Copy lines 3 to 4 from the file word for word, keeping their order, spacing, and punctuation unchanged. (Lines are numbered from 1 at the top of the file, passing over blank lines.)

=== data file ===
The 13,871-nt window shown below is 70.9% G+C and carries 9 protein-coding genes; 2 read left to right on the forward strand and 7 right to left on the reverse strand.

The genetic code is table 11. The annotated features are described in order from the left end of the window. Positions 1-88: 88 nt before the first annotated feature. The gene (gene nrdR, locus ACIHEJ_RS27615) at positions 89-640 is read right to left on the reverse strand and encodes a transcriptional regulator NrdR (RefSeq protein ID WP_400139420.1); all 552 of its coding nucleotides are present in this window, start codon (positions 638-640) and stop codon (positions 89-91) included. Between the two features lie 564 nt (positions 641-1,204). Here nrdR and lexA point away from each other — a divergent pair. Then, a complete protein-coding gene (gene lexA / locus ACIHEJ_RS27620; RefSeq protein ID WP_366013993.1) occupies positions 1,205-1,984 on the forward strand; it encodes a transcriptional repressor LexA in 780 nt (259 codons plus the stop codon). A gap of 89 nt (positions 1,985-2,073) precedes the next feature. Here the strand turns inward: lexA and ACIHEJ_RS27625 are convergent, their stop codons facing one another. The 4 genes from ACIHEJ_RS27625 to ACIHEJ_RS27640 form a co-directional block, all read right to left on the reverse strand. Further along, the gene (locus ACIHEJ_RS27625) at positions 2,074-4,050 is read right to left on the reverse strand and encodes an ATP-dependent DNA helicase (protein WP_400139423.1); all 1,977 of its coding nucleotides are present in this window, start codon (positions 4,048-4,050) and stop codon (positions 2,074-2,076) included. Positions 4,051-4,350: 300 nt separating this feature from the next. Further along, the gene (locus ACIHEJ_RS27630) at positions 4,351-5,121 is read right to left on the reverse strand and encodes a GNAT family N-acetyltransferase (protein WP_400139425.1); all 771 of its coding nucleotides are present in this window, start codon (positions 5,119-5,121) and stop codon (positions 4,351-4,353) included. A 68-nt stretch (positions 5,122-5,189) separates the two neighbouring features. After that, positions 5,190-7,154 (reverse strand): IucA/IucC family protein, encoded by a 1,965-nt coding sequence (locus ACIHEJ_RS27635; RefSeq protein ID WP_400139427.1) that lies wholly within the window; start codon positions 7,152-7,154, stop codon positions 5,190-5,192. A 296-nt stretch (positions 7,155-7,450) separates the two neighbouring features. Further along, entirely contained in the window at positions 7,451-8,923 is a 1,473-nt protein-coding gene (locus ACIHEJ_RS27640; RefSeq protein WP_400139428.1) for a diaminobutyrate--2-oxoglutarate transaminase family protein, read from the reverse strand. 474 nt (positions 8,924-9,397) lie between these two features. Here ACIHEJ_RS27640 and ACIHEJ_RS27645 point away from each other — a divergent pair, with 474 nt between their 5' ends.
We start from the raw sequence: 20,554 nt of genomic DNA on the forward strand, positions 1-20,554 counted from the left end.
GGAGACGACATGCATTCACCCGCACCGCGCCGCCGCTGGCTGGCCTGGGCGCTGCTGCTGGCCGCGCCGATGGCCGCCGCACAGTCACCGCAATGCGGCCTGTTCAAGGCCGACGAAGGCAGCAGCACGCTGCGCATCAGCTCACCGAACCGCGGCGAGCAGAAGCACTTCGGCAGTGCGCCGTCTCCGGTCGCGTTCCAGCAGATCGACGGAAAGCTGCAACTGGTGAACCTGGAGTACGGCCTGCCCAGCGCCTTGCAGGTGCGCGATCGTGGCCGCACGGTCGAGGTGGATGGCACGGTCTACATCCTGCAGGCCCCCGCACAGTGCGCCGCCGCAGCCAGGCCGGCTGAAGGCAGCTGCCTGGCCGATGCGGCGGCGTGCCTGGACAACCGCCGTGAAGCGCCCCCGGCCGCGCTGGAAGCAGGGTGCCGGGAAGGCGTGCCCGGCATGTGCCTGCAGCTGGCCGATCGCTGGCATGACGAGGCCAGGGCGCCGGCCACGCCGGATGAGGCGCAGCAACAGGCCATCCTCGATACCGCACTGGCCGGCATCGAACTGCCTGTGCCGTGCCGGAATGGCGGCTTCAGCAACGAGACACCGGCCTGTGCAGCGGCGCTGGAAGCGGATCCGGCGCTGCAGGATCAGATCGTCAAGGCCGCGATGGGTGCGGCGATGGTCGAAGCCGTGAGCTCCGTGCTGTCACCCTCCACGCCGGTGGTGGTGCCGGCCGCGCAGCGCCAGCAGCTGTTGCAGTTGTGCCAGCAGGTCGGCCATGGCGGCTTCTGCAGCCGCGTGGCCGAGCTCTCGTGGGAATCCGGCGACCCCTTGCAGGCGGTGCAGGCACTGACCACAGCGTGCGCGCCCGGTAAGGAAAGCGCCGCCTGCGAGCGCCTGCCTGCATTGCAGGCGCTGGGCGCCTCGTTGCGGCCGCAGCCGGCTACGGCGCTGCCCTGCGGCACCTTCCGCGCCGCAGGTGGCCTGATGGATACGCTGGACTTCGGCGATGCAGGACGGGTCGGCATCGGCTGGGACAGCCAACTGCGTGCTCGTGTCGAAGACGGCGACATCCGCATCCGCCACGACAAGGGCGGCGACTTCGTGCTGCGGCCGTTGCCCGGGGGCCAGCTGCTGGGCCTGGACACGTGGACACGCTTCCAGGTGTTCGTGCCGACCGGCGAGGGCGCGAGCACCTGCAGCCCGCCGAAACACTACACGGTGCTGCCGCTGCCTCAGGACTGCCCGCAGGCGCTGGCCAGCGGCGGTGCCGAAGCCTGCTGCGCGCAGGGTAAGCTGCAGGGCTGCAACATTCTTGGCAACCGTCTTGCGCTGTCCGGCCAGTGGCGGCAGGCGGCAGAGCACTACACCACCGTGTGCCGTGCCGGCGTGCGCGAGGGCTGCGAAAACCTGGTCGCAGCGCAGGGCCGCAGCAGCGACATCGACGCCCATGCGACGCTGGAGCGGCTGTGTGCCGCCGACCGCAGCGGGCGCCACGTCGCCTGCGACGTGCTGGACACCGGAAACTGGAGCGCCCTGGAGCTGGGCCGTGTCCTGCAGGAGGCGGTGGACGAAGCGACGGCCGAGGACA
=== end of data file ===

We start from the raw sequence: 20,554 nt of genomic DNA on the forward strand, positions 1-20,554 counted from the left end.
GGAGACGACATGCATTCACCCGCACCGCGCCGCCGCTGGCTGGCCTGGGCGCTGCTGCTGGCCGCGCCGATGGCCGCCGCACAGTCACCGCAATGCGGCCTGTTCAAGGCCGACGAAGGCAGCAGCACGCTGCGCATCAGCTCACCGAACCGCGGCGAGCAGAAGCACTTCGGCAGTGCGCCGTCTCCGGTCGCGTTCCAGCAGATCGACGGAAAGCTGCAACTGGTGAACCTGGAGTACGGCCTGCCCAGCGCCTTGCAGGTGCGCGATCGTGGCCGCACGGTCGAGGTGGATGGCACGGTCTACATCCTGCAGGCCCCCGCACAGTGCGCCGCCGCAGCCAGGCCGGCTGAAGGCAGCTGCCTGGCCGATGCGGCGGCGTGCCTGGACAACCGCCGTGAAGCGCCCCCGGCCGCGCTGGAAGCAGGGTGCCGGGAAGGCGTGCCCGGCATGTGCCTGCAGCTGGCCGATCGCTGGCATGACGAGGCCAGGGCGCCGGCCACGCCGGATGAGGCGCAGCAACAGGCCATCCTCGATACCGCACTGGCCGGCATCGAACTGCCTGTGCCGTGCCGGAATGGCGGCTTCAGCAACGAGACACCGGCCTGTGCAGCGGCGCTGGAAGCGGATCCGGCGCTGCAGGATCAGATCGTCAAGGCCGCGATGGGTGCGGCGATGGTCGAAGCCGTGAGCTCCGTGCTGTCACCCTCCACGCCGGTGGTGGTGCCGGCCGCGCAGCGCCAGCAGCTGTTGCAGTTGTGCCAGCAGGTCGGCCATGGCGGCTTCTGCAGCCGCGTGGCCGAGCTCTCGTGGGAATCCGGCGACCCCTTGCAGGCGGTGCAGGCACTGACCACAGCGTGCGCGCCCGGTAAGGAAAGCGCCGCCTGCGAGCGCCTGCCTGCATTGCAGGCGCTGGGCGCCTCGTTGCGGCCGCAGCCGGCTACGGCGCTGCCCTGCGGCACCTTCCGCGCCGCAGGTGGCCTGATGGATACGCTGGACTTCGGCGATGCAGGACGGGTCGGCATCGGCTGGGACAGCCAACTGCGTGCTCGTGTCGAAGACGGCGACATCCGCATCCGCCACGACAAGGGCGGCGACTTCGTGCTGCGGCCGTTGCCCGGGGGCCAGCTGCTGGGCCTGGACACGTGGACACGCTTCCAGGTGTTCGTGCCGACCGGCGAGGGCGCGAGCACCTGCAGCCCGCCGAAACACTACACGGTGCTGCCGCTGCCTCAGGACTGCCCGCAGGCGCTGGCCAGCGGCGGTGCCGAAGCCTGCTGCGCGCAGGGTAAGCTGCAGGGCTGCAACATTCTTGGCAACCGTCTTGCGCTGTCCGGCCAGTGGCGGCAGGCGGCAGAGCACTACACCACCGTGTGCCGTGCCGGCGTGCGCGAGGGCTGCGAAAACCTGGTCGCAGCGCAGGGCCGCAGCAGCGACATCGACGCCCATGCGACGCTGGAGCGGCTGTGTGCCGCCGACCGCAGCGGGCGCCACGTCGCCTGCGACGTGCTGGACACCGGAAACTGGAGCGCCCTGGAGCTGGGCCGTGTCCTGCAGGAGGCGGTGGACGAAGCGACGGCCGAGGACA